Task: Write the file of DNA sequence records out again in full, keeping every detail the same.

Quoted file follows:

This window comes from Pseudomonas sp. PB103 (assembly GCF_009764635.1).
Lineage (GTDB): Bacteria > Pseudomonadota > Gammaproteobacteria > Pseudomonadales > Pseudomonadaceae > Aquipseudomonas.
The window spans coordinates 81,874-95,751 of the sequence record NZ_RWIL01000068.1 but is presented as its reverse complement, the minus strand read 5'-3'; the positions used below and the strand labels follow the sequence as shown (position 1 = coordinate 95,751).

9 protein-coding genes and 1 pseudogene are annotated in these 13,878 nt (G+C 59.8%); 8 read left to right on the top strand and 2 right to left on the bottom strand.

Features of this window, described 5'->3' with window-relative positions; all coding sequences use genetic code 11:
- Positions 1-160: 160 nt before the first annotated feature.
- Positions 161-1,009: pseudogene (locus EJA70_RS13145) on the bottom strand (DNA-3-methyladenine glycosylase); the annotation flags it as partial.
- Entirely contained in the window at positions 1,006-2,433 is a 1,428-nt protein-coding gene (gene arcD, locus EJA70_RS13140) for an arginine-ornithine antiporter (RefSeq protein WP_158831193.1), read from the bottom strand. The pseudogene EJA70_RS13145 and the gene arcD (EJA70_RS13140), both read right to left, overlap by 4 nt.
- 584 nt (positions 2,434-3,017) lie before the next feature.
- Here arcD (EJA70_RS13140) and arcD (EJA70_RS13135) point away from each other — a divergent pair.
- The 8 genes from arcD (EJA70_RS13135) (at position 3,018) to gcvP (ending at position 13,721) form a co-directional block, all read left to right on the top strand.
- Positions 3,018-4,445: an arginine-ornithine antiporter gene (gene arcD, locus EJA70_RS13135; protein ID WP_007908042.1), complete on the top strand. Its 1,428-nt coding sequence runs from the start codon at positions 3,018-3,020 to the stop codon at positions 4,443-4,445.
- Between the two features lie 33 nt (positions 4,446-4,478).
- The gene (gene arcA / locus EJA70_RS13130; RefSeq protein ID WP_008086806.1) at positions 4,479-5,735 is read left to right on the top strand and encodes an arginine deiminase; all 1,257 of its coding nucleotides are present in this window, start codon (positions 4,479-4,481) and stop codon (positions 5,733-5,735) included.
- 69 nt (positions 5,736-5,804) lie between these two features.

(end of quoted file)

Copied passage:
This window comes from Pseudomonas sp. PB103 (assembly GCF_009764635.1).
Lineage (GTDB): Bacteria > Pseudomonadota > Gammaproteobacteria > Pseudomonadales > Pseudomonadaceae > Aquipseudomonas.
The window spans coordinates 81,874-95,751 of the sequence record NZ_RWIL01000068.1 but is presented as its reverse complement, the minus strand read 5'-3'; the positions used below and the strand labels follow the sequence as shown (position 1 = coordinate 95,751).

9 protein-coding genes and 1 pseudogene are annotated in these 13,878 nt (G+C 59.8%); 8 read left to right on the top strand and 2 right to left on the bottom strand.

Features of this window, described 5'->3' with window-relative positions; all coding sequences use genetic code 11:
- Positions 1-160: 160 nt before the first annotated feature.
- Positions 161-1,009: pseudogene (locus EJA70_RS13145) on the bottom strand (DNA-3-methyladenine glycosylase); the annotation flags it as partial.
- Entirely contained in the window at positions 1,006-2,433 is a 1,428-nt protein-coding gene (gene arcD, locus EJA70_RS13140) for an arginine-ornithine antiporter (RefSeq protein WP_158831193.1), read from the bottom strand. The pseudogene EJA70_RS13145 and the gene arcD (EJA70_RS13140), both read right to left, overlap by 4 nt.
- 584 nt (positions 2,434-3,017) lie before the next feature.
- Here arcD (EJA70_RS13140) and arcD (EJA70_RS13135) point away from each other — a divergent pair.
- The 8 genes from arcD (EJA70_RS13135) (at position 3,018) to gcvP (ending at position 13,721) form a co-directional block, all read left to right on the top strand.
- Positions 3,018-4,445: an arginine-ornithine antiporter gene (gene arcD, locus EJA70_RS13135; protein ID WP_007908042.1), complete on the top strand. Its 1,428-nt coding sequence runs from the start codon at positions 3,018-3,020 to the stop codon at positions 4,443-4,445.
- Between the two features lie 33 nt (positions 4,446-4,478).
- The gene (gene arcA / locus EJA70_RS13130; RefSeq protein ID WP_008086806.1) at positions 4,479-5,735 is read left to right on the top strand and encodes an arginine deiminase; all 1,257 of its coding nucleotides are present in this window, start codon (positions 4,479-4,481) and stop codon (positions 5,733-5,735) included.
- 69 nt (positions 5,736-5,804) lie between these two features.